U.S. Stryker Brigade Combat Team. (PHOTO CREDIT: GETTY IMAGES)
FROM CNN's Jack Cafferty:
The war in Iraq comes to Washington this week. General David Petraeus and Ambassador Ryan Crocker are set to give two days of testimony to Congress on the progress of the war starting tomorrow. President Bush is then expected to address the nation on Thursday, and talk about the future of Iraq as well as the administration's decision to reduce combat tours of duty from 15 months to 12 months.
The highlight of the two days of testimony will no doubt be the questioning of Petraeus and Crocker by the three candidates for president, all senators. Out on the campaign trail, you have John McCain, who has said the U.S. could be in Iraq for 100 years... versus Hillary Clinton and Barack Obama, who insist the war hasn't made the U.S. safer and want to pull our troops out.
As the war grinds on, our military forces continue to be stretched thinner. Consider this: one out of every eight new soldiers now requires a waiver to join the Army either because of a criminal record or other past misconduct. That's a number that has more than doubled since 2004. One top military official told USA Today it's because of the difficulties the Army faces attracting young people to join during a time of war. Officials insist that the military has granted waivers without hurting the quality of recruits.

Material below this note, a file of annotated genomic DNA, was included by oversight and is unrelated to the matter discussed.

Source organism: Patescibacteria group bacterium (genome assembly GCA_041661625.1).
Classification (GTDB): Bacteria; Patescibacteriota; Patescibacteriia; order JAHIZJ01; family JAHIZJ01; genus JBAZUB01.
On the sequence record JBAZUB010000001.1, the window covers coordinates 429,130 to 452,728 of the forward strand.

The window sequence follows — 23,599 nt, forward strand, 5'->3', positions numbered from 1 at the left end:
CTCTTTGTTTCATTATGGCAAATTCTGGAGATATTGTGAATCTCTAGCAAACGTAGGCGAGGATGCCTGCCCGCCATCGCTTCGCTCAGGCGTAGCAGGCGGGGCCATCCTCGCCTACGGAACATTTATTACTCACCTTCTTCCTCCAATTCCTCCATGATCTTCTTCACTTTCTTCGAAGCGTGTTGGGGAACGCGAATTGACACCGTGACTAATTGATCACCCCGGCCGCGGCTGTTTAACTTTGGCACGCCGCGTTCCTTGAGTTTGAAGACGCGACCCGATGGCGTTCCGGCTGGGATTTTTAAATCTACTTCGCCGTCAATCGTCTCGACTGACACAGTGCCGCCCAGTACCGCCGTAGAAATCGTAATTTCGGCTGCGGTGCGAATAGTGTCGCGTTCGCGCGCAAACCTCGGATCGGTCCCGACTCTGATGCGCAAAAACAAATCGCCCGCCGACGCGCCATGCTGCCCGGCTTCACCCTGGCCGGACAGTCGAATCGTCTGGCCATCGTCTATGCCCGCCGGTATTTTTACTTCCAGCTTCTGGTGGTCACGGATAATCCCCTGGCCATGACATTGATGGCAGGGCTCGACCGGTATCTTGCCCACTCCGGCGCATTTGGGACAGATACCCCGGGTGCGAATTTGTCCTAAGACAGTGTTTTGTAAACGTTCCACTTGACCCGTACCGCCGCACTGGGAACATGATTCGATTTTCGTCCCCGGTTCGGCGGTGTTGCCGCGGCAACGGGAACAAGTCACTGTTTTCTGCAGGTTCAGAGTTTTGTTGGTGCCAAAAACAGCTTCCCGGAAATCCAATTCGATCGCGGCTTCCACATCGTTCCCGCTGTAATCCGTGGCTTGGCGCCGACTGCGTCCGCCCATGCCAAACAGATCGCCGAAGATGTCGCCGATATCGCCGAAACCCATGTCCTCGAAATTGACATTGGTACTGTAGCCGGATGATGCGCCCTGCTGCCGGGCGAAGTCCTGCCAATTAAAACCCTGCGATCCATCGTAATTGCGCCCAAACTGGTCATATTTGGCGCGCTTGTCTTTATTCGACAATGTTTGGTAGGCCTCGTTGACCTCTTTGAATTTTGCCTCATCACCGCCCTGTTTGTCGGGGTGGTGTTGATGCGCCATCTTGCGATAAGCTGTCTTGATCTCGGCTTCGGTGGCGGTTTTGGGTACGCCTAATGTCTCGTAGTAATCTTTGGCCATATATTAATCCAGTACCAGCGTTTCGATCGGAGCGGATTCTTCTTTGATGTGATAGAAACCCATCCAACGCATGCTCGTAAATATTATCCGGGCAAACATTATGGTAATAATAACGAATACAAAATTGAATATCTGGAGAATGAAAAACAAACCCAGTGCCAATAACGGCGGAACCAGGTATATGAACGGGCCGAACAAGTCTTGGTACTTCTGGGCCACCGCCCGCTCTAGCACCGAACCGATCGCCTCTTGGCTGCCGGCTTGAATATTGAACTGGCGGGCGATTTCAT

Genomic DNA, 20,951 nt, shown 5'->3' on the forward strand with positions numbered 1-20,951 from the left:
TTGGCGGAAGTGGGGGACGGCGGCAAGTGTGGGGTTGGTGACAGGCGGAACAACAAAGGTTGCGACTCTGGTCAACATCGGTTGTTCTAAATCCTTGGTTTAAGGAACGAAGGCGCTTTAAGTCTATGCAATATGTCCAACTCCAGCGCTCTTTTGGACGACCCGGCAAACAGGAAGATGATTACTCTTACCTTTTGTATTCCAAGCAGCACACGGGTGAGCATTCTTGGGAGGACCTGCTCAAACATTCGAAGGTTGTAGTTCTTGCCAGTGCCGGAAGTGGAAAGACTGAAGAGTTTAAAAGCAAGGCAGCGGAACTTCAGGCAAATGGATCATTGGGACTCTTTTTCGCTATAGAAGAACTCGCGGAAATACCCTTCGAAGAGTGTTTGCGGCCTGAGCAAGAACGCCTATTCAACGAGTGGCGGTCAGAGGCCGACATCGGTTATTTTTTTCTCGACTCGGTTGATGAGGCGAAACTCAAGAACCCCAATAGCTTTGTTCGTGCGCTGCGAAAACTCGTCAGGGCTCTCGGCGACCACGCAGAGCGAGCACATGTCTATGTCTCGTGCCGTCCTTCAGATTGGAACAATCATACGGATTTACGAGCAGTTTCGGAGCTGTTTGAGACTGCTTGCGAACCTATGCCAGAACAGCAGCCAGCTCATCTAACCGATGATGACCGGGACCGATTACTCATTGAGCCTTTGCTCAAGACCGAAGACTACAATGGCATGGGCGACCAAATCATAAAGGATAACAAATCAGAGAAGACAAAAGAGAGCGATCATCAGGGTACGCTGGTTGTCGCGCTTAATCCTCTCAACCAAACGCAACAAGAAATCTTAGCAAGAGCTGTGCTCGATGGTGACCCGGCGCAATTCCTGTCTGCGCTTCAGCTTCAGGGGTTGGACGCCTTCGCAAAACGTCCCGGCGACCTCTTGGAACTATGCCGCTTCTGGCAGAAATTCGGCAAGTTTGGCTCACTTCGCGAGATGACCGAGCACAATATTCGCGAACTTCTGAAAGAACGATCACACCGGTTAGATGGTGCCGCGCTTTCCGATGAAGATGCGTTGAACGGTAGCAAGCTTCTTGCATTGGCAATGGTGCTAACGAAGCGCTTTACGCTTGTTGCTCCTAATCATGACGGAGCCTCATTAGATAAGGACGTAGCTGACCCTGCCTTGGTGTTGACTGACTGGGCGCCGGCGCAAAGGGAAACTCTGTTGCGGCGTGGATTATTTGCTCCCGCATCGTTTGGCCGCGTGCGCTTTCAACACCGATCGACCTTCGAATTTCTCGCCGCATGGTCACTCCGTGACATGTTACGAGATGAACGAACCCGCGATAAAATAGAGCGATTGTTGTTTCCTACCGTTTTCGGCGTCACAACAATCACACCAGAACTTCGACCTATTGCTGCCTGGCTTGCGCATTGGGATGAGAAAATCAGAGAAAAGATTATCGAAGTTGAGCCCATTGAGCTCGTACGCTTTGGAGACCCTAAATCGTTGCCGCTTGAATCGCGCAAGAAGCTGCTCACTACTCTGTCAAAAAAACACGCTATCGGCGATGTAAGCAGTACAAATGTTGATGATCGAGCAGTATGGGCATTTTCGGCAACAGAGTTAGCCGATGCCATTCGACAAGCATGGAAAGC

Another depressing sign of the state of our military is this: the percentage of high school graduates among Army recruits is down from 91% in 2001 to 79% last year.
Here’s my question to you: What’s the future of the U.S. military if one in every eight new Army recruits requires a conduct waiver?
Interested to know which ones made it on air?
Patricia from Boise, Idaho writes:
Jack, It means we're not sending our best and our brightest. We all know that without a draft, we can't get enough people willing to go and die to liberate Iraq from itself. We're happy with warm bodies so our military can claim that they're not having trouble keeping the surge alive.
David from Natchez, Mississippi writes:
This is not a bad thing, Jack. This is an opportunity for these people to turn their lives around. I was one who got this opportunity a long time ago and it made a big difference in my life.
Ted from Beaverton, Oregon writes:
Not a problem at all. They just get referred to Blackwater, where they can put their bad conduct to full use protecting Americans from all those pesky unarmed Iraqis. Whatever happened to that investigation anyway?
As an officer in the U.S. military, I can tell you that the young men and women that I lead into combat are some of the finest young men and women this country has. I know that some of them have a past that has to be accounted for before they can join and serve their country. The military offers these young men and woman a chance to put that past behind them and do something great, serve their country and better themselves.
I will have served 5 years in the military in August and new recruits are taking a rough turn. More and more 18-year-old, brand new soldiers come in with medical conditions that make them undeployable, and training is getting easier and easier just trying to push soldiers through… It seems as long as you can walk in the graduation ceremony, you pass and it forces the units to have to instill the discipline in these soldiers.
Jack, A better question: What does the future hold for our country if one in eight requires some sort of waiver? These young Americans represent the future for us all (no matter what profession they chose!).